In the increasingly expansive 3D printing industry, new printers and materials seem to be flooding the market on a daily basis. While the creation of new and enhanced materials are critical to the advancement of the industry, it’s just as important that we know how the best utilize the materials we already have at our disposal. That’s why a number of 3D printing companies and researchers have gone out of their way to publish guides that detail the characteristics and benefits of each material type.
The latest comprehensive material companion comes from the 3D printing marketplace and community Pinshape. The Pinshape 3D Printer Materials Guide focuses on materials for both FDM and SLA 3D printing, starting off with a quick breakdown of the fundamental differences between filament and resin materials. What separates their guide from most is that they categorize each material into one of four categories, all of which are centered around different levels of function and purpose:
- General Purpose – For designers looking to print models or hobbyists with novice 3D printing experience.
- Functional – For creating functional prototypes and end products.
- Aesthetic – For tinkering with effects, aiming for aesthetic quality over functionality.
- Application Specific– Specialty materials for dentists, jewelry makers, engineers, and artists.
In the General Purpose section, Pinshape starts with none other than PLA, the most accessible and popularly used material on the FDM 3D printing market. Although the guide acknowledges the brittleness of this biodegradable material, its non-toxic fumes and strong layer bonding make it ideal for general use. Following PLA, Pinshape lists HIPS (High Impact Polystyrene) for its compatibility as a support material, as well as the flexible and sturdy PET (Polyethylene terephthalate). The “General Purpose” section also includes Standard Resin as the sole SLA material in that category, listed for providing a great surface finish and fine details.
The Functional section includes a wide range of materials, offering a handful of options for both FDM and SLA printing. On the FDM side, Pinshape lists Carbon Fiber PLA, Nylon, and flexible filaments like TPE and TPU. For SLA technology, the guide suggests using Formlabs’ Flexible resin, High Temperature resin, and Durable resin depending on the required functionality. This group of materials are what someone attempting to print functional prototypes or use-end products should be looking at.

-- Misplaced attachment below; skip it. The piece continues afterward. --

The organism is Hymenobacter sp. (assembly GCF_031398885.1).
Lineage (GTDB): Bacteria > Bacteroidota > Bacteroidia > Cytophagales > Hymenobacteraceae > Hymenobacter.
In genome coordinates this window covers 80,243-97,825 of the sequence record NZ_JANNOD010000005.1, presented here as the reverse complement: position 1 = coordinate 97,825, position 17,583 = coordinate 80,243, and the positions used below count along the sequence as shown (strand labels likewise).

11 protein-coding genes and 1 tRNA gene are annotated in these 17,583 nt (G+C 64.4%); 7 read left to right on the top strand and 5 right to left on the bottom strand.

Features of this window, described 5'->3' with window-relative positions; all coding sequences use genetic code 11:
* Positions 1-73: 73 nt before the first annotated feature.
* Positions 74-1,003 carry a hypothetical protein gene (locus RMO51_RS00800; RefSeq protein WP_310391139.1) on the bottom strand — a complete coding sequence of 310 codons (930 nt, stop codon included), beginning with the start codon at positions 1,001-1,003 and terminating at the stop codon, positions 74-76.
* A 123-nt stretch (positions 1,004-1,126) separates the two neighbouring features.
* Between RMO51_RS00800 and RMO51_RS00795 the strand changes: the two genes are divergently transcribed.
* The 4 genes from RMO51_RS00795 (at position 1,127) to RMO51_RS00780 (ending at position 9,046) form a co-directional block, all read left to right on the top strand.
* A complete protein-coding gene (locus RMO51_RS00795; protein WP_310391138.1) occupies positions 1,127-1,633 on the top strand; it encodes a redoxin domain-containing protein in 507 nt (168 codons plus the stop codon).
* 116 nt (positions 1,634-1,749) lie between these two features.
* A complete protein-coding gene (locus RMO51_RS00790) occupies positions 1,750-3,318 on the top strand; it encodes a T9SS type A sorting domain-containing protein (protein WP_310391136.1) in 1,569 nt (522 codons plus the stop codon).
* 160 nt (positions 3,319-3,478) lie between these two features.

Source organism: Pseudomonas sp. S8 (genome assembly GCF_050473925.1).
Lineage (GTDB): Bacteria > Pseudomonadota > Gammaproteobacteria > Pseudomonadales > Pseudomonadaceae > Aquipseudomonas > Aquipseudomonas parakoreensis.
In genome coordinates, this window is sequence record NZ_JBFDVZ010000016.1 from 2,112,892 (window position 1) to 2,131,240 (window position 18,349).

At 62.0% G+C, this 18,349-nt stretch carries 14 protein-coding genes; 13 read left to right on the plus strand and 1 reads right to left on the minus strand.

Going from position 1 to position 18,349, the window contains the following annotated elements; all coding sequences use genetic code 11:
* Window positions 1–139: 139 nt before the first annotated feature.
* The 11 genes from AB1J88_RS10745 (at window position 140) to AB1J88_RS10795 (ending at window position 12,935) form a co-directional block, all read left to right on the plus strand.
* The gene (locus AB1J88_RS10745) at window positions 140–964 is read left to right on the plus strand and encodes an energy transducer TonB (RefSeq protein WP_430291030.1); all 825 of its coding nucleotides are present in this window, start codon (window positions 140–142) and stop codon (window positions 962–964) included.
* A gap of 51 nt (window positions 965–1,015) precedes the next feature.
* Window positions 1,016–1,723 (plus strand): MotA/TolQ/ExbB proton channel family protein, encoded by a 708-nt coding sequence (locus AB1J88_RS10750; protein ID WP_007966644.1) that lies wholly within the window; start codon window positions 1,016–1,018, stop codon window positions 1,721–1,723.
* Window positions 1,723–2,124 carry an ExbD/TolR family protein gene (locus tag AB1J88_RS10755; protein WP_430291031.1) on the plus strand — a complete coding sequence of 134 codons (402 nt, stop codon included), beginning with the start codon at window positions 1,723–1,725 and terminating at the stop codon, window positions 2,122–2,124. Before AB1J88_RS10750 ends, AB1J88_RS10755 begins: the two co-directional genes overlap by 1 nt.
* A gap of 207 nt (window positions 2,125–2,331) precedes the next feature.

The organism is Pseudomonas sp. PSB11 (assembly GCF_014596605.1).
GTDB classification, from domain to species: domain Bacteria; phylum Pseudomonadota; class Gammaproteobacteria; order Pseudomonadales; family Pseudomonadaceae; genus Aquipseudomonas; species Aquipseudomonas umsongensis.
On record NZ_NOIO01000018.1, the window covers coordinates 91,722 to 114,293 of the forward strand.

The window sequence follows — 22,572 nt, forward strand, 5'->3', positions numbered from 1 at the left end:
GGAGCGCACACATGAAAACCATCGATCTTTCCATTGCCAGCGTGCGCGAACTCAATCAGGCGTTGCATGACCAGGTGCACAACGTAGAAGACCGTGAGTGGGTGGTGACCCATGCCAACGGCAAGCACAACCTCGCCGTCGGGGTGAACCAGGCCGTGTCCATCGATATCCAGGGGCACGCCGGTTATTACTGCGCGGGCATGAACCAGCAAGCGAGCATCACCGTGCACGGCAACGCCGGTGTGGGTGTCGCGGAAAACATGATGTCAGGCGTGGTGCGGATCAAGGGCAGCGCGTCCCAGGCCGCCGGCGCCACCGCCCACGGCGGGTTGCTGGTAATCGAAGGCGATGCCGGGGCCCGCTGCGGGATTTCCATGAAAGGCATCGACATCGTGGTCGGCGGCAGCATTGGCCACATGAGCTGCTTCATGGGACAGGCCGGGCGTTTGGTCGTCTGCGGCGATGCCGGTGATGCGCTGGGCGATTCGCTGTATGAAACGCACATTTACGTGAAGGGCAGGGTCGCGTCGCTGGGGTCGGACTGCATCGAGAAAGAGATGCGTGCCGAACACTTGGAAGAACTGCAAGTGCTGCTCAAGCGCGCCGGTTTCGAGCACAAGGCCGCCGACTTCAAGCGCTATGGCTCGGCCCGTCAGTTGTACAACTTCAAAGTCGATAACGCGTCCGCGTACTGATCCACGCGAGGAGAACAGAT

For those looking to prioritize a unique look over functionality and purpose, Pinshape’s Aesthetic category offers three types of FDM 3D printing materials. These increasingly popular specialized filaments include wood filament, metal filled PLA, and thermo temperature changing PLA. Wood filaments like woodFill and Laywood are PLA-based filaments that are infused with wood fiber and polymer binder, giving the material a natural wood effect. Metal filled filament, which includes popular composites such as bronze, copper, steel, and iron, provides a metallic effect that usually requires post-processing. Lastly, thermo temperature changing filaments are PLA-based materials that can change colors depending on the temperature or light exposure.
Finally, the Application Specific section is conquered by three SLA materials, including Castable resin, Ceramic resin, and Biocompatible resin. The highly detailed Castable resin is ideal for jewelry, miniatures, or small mechanical components. Ceramic resin is popular among artists due to its ability to be fired and glazed after printing. Biocompatible resin is widely used for dental and medical applications, particularly for producing patient-specific surgical guides. The guide also acknowledged Conductive PLA as an “Application Specific” material, primarily due to its effectiveness with LED objects and various Arduino projects.
All in all, Pinshape’s brief, yet all-encompassing 3D Printer Material Guide is a great place for both novice and advanced users on the hunt for the ideal material. By breaking down the differences between printers and materials, this companion offers an unbiased and broad view at the vast array of 3D printing materials available on the market. While many similar guides are densely focused on specific mechanical characteristics and different properties, Pinshape’s guide simply looks to help you get your foot in the door, leaving your imagination and adventurous spirit to do the rest. Discuss in the Pinshape forum at 3DPB.com.
You May Also Like
LSU: Thesis Student 3D Prints Strain Sensors for Electronics & Wearables
Louisiana State University thesis student, Austin Smith, hits the mark in exploring mechanisms for sensors in wearable electronics. In ‘Design and Fabrication of FDM 3D Printed Strain Sensors,’ the author...
Collaborative Research Team Develops Density-Graded Structure for Extrusion 3D Printing of Functionally Graded Materials
Plenty of research has been completed in regards to FDM (extrusion) 3D printing, such as how to improve part quality and how to reliably fabricate functionally graded materials (FGM). The...
Interview with Liz Ciokajlo of OurOwnSkin on 3D Printing Footwear & Natural Materials
This is a short interview Liz Ciokajlo of OurOwnSkin. She is a researcher and designer who has a great amount of skill and expertise within the biomaterials, 3D printing, and design world through her own work.
Marshall ADG Using Stratasys FDM 3D Printing to Make Final Flight-Ready Parts
The Marshall Aerospace and Defence Group (ADG), part of Marshall of Cambridge (Holdings) Limited, is one of the largest privately owned and independent aerospace and defense companies in the world. Now,...
View our broad assortment of in house and third party products.